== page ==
Scarlett Coten Paris, France & Marrakech, Morocco
In 2009, I started going to Morocco very often and for a long time I tried to find out how I could speak personally and appropriately about these very complex Arab societies, which were searching for freedom. My first thought as a female photographer was that I didn’t want to talk about the status of women, which naturally worried me terribly, in a direct way, that is to say by photographing women. The approach which consisted of blending into their world: the house or places reserved for women, appeared to me to be already well covered and I didn’t have any fantastic ideas about how I could enrich what had already been done. On the other hand, as I had total freedom as a foreigner to go wherever I wanted, I noticed I was mainly surrounded by men. From this reality was born my desire to photograph them.
In 2012, I set off on this adventure, by taking the initiative in order to experience encounters and intimacy, firstly in Moroccan towns and then in Egypt. I was curious to find out what would come of a confrontation about which neither ‘they’, nor me, were used to. My feeling was that in confidential setting, they would be able to give up some of their privacy. This would mean I would have to achieve a ‘closeness’. The first challenge in a country where photography is commonly looked on with suspicion was to be able to convince these people to reconsider their refusal to be photographed. The upheavals which had taken place in the Arab world ever since the Arab Spring, a year before, had shown these men as determined to change mentalities, I wanted to find out how this would work out in a face to face meeting with a woman and if whether being a foreigner would encourage them to reveal themselves freely. The camera gives me this power to be able to approach strangers. In the street and the cafés, I go up to men that I have chosen intuitively because of their aura. I explain to them that what I want to do as a photographer is an attempt to show them as they really are and so undermine certain clichés and that this project is an alternative to the interest that is normally given in their countries to the status of women.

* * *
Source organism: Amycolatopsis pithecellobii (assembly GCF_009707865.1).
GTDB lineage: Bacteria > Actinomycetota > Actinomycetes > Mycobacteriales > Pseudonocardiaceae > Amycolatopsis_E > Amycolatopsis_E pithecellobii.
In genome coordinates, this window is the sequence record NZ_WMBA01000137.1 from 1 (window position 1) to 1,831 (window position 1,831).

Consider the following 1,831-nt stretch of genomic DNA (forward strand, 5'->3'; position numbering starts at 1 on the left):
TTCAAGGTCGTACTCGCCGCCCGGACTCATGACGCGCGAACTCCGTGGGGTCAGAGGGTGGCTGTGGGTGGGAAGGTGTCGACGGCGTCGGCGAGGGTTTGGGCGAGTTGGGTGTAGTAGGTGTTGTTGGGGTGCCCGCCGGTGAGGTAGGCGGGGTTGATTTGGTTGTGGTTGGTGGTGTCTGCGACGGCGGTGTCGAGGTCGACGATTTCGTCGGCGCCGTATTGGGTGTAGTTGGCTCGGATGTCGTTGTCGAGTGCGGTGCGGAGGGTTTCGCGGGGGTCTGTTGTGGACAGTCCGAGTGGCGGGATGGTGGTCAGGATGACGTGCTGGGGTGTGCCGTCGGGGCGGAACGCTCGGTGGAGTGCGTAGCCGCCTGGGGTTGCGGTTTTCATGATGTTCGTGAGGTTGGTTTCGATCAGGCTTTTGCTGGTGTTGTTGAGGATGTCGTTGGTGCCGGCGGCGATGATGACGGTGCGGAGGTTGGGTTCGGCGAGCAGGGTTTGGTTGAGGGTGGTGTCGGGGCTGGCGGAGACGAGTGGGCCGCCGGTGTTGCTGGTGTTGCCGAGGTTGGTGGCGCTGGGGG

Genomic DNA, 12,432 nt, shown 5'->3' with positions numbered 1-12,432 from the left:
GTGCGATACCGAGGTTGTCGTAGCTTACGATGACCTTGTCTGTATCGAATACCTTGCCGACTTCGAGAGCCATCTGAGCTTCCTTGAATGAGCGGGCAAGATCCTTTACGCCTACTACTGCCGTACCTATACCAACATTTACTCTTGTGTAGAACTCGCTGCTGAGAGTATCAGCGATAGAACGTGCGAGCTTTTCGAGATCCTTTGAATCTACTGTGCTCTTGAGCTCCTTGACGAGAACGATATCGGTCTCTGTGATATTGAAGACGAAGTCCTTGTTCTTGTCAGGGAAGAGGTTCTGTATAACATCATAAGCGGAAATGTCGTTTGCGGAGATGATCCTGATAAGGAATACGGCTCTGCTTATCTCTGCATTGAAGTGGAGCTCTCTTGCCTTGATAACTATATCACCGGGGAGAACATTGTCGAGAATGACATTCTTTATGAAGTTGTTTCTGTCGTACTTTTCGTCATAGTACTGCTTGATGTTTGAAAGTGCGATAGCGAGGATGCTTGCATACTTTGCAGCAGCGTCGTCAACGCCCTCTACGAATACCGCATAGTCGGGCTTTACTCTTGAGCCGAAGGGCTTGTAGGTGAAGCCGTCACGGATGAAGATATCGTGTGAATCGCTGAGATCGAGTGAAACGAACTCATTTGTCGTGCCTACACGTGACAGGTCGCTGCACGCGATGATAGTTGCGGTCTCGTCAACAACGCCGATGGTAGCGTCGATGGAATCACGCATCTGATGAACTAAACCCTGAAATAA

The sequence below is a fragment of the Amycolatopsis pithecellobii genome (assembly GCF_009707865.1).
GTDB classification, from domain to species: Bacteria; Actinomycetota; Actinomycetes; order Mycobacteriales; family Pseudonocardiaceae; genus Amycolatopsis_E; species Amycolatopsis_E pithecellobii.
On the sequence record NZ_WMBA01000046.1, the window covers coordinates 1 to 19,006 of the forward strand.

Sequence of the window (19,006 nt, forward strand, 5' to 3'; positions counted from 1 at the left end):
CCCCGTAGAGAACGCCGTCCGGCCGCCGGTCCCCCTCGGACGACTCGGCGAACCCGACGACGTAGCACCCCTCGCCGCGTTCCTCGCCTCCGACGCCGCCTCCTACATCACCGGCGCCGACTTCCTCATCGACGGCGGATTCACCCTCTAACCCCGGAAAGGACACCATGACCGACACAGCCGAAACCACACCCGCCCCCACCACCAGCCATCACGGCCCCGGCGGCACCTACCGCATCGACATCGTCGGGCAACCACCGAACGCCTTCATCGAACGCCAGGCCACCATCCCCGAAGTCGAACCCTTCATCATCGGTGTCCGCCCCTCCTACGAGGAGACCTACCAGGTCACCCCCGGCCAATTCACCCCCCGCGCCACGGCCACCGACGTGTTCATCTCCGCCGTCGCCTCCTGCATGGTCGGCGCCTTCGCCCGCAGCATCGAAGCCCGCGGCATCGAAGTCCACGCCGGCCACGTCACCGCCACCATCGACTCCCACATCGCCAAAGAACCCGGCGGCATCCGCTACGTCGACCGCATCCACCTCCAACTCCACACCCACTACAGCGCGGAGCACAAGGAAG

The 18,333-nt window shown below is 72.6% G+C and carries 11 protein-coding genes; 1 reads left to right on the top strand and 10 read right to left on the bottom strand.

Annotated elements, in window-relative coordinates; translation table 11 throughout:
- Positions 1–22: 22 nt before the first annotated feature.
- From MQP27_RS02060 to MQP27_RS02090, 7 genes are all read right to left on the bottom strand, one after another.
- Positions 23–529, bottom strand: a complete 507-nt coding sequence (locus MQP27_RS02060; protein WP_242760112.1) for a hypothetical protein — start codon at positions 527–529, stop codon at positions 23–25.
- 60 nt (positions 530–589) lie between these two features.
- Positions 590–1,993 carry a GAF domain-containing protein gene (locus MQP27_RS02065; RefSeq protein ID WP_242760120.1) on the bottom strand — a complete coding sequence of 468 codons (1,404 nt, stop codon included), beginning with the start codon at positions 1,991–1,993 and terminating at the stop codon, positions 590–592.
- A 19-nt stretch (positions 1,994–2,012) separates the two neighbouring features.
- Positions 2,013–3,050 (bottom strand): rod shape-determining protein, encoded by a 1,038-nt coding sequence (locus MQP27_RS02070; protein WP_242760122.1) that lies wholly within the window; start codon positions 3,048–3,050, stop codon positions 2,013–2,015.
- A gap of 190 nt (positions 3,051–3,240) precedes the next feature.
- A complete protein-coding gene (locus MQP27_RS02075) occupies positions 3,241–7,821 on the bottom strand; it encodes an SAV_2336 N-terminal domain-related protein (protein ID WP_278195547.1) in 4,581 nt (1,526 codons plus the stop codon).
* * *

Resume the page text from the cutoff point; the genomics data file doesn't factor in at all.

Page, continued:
Up to now, many men have accepted my proposition.
I arrange to meet them in a place I have found, inside a house, an empty café or the hallway of a building; a setting that inspires me, which speaks about the country where I find myself. I work instinctively, I let them move about without giving them any specific directions, up until the moment when, as they are tired, they give up their artificial posture and begin to reveal themselves and to express what is not displayed so easily in these countries. The photo shoot often continues in places they show me; sometimes they invite me to come with them to their homes. We finish the shoot when I think I have got an image I was looking for. It does not always work out every time, but their cooperation is always generous.
I think that these young men are filled with a desire to affirm their belonging to a shared struggle, that of freely living their own aspirations. And for them, much more than us, it is a dangerous fight.
This project is a pretext for participating in these encounters, in the same way as these encounters are a pretext to speak about these men and their countries based on real experiences. The result is an intimate documentary in which the dialogue between portraits and settings increases the reality with a fictional aspect and encourages the spectator to see these regions of the world through the prism of my own subjectivity, this work is not a sociological document, but nevertheless, it is a portrait of the societies in which I work.
Today, my objective is to continue the project in other towns of the Middle East and North Africa: Algiers, Tunis, Amman, Beirut, Ramallah, Teheran …